A Side of Bacon

Love is the Devil
Written and directed by John Maybury

In 1964, as art legend and John Maybury's Love Is the Devil would have it, East End tough George Dyer dropped through the skylight of preeminent painter Francis Bacon's London flat to rob the place. Bacon caught him in the act and, instead of calling the police, offered a situation. If Dyer would come to bed, Bacon lured, he could have anything.

So not only was Bacon one of the greatest painters of the 20th century, he had a sympathetic way with handling an intruder. If only the dullards who came up with Proposition B could be so imaginative.

It's the best scene in a film that relies more on visual style than it does dramatic action. Derek Jacobi, as Bacon, confronts the would-be burglar in the artist's toxic dump of a studio (Bacon's studio was notoriously layered with the detritus of his creative activity, and Love Is the Devil doesn't do it justice). Jacobi plays Bacon as absolutely fearless -- the artist was an Irish rough himself -- and one who cooly estimates each move. To watch Jacobi shift from confrontational to calculating to appraising (he's like a chef who's been given a prime cut of beef) to seductive to nearly tender is a treat. Maybury would have been well advised to allow the veteran actor to supply more of the same throughout the film.

Maybury, a devotee of the late Derek Jarman, is after something other than character exploration. As the subtitle, "Study for a Portrait of Francis Bacon," signifies, this is a film made up of parts of Bacon's world, a series of vignettes and images that may move toward the subject without presuming to ever fully realize him.

This approach to Bacon may have come about because Maybury was working under the constraints of the artist's estate, which refused to allow any of Bacon's work to appear onscreen -- something to do with the sullying of the artist's reputation. As if Bacon's reputation is anything other than what it was -- that of a sometimes petty, sometimes cruel man who drank and gambled to extraordinary excess (the fact that Bacon lived to 83 is one of the great feats of hedonistic endurance in this century). He was homosexual with a taste for S&M. He could be sharp-tongued, a crashing bore, extravagant with his friends, even tender. As an artist he was at times possessed by genius, as much as any has been this century. He's one of the few painters of our time of whom you can speak in the same breath as Ingres or Velasquez or Rembrandt and not feel you're being silly.

Without Bacon's paintings at his disposal, Maybury creates a world made from the vision the paintings suggest. Faces are elongated by the chrome of beer taps, bodies are distorted by cheap barroom mirrors. Dyer, the thief who becomes Bacon's lover (played as a sad, doomed, desperate and wholly sympathetic character by Daniel Craig) becomes one of the artist's principal subjects in the paintings of the 1960s and early '70s. Maybury finds ways to frame Dyer in poses found in the paintings: a crumpled mass in a dark suit on the floor after a bender; in profile showing a jaunty jaw-line and a beefy grin; and, ultimately, a husk of a man retching over a toilet, as Dyer died of an overdose of pills in Paris in 1971 -- the night Bacon's triumphant retrospective opened at the Grand Palais.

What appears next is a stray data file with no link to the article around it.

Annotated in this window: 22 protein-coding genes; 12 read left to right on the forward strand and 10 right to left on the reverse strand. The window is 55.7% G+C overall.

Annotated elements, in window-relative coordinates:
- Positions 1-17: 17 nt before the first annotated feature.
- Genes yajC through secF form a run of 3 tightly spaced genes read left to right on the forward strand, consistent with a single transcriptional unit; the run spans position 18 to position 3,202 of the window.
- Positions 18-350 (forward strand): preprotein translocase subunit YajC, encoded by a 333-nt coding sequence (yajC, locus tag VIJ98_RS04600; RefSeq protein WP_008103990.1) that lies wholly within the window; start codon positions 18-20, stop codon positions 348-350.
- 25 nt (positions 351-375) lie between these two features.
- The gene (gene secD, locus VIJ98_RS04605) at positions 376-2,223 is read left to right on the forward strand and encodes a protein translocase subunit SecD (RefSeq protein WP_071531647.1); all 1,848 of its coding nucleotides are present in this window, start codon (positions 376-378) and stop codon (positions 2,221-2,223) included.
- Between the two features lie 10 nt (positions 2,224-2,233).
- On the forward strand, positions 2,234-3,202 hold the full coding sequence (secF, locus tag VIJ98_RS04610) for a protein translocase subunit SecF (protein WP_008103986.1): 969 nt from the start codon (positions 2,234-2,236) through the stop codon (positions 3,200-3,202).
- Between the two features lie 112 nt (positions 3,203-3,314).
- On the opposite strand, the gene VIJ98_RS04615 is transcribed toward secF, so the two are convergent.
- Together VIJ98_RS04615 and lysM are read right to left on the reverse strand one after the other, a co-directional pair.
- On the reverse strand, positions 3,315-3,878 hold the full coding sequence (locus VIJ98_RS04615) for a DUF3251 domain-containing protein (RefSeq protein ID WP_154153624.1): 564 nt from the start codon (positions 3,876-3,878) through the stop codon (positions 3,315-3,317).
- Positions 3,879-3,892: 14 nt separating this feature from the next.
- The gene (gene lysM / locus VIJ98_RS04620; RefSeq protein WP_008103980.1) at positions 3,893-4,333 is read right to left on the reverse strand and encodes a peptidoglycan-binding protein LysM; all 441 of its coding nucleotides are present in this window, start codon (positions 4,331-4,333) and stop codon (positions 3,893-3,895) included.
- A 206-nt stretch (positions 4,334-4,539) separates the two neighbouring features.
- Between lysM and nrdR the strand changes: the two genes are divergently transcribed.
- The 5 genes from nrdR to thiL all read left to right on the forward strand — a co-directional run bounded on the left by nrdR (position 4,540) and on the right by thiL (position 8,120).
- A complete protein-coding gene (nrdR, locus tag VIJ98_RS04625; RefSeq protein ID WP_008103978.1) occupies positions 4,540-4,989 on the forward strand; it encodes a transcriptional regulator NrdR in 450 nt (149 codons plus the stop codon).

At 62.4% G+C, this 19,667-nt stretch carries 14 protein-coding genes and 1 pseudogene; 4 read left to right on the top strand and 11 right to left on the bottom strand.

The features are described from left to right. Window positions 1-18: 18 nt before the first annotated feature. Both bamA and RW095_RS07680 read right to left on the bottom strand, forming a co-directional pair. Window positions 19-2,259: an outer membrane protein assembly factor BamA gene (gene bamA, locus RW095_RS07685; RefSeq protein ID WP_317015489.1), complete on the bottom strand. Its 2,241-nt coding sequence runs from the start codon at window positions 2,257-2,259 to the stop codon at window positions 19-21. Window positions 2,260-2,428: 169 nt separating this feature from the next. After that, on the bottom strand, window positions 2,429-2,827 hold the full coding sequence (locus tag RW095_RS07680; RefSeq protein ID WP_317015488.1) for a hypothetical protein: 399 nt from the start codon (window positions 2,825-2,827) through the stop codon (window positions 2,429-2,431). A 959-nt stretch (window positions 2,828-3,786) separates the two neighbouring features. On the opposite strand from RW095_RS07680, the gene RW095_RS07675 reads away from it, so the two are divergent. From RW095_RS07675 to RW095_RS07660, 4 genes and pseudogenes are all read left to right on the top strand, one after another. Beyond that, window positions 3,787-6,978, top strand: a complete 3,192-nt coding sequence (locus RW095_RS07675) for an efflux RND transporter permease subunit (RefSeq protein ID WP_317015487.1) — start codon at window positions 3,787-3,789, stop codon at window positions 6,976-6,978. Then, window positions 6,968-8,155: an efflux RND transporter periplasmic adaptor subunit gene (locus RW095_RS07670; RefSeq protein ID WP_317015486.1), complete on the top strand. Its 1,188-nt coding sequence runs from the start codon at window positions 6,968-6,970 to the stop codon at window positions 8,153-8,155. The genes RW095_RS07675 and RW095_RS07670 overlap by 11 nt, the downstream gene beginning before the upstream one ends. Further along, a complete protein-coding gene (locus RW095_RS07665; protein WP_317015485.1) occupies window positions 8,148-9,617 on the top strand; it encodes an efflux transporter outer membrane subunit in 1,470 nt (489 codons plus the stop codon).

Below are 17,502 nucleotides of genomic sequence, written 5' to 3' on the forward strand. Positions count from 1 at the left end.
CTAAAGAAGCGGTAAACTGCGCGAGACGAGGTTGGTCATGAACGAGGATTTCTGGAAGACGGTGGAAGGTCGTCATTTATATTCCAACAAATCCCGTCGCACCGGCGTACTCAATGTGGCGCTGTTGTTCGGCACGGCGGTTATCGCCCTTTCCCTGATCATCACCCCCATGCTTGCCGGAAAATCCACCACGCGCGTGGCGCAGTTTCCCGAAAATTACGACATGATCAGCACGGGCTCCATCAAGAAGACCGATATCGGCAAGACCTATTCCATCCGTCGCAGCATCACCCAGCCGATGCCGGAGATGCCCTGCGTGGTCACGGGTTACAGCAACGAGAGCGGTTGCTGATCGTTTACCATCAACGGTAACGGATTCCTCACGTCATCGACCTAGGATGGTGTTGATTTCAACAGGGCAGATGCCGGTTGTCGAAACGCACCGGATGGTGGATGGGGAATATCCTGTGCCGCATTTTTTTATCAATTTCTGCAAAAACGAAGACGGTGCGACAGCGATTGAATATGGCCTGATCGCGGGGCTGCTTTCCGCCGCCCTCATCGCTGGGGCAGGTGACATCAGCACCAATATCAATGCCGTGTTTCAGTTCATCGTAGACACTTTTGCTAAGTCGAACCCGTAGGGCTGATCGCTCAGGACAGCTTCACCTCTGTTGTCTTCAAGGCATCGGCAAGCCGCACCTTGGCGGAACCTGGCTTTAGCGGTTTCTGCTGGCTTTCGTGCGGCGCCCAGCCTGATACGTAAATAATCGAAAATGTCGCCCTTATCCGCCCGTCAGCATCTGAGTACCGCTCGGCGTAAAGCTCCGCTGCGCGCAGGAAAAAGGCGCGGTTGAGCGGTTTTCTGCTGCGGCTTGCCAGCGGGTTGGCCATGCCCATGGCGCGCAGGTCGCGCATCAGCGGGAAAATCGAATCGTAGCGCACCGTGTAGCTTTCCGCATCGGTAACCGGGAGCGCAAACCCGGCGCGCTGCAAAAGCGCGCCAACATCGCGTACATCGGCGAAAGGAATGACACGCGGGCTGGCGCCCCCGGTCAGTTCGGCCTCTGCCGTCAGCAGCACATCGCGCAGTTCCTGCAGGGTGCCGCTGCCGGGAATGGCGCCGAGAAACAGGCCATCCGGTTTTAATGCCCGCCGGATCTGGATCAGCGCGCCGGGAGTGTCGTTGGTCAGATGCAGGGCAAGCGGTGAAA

If you don't know Bacon's paintings, you won't appreciate the ingenuity with which Maybury transforms lurid portraiture into film reality. However, even it you do know Bacon's work, the cinematic replication of the artist's visual style is not enough for Love Is the Devil to succeed. What Maybury has here, for all his craft and daring, is the story of a doomed love affair. Bacon is kind, then Bacon is cruel to the unsophisticated Dyer. Dyer doesn't fit in with Bacon's quick-witted friends at the infamous Colony Club (roughly parallel as a sordid haven for mean artistic spirits to the Cedar Street Tavern in New York in the '50s). Dyer fades in Bacon's bright, unforgiving sun.

The sentiments, naturally and unimaginatively, go to Dyer here, with Maybury exposing Bacon at his worst. After Dyer's death, artist (and rival) David Hockney appears at Bacon's dinner table to give condolences. In reply, Bacon blows his nose on a napkin, "Oh, I don't know whether to laugh or cry," he says in bitter mockery of Hockney's sympathetic gesture.

To Maybury's and Jacobi's credit, Bacon remains more enigma than monster. Jacobi is an actor dead-on in every moment: The small gestures of vainly tugging at the forelocks of his hair, slurping a glass of wine, checking the fit of his black leather jacket, posing in a photo booth -- all accumulate to give fascinating glimpses of a complex man.

But choosing Bacon's affair with Dyer as the central narrative through which to compose a "study" of the artist's life is taking the most trammeled course. Films about artists' difficult and tawdry lives are tedious. They give us the experience and not the meaning, to borrow an idea from T.S. Eliot. A painter who saw humanity as the sum of teeth, meat and bone and yet portrayed it as both horrendous and beautiful deserves more than the standard movie simplifications.

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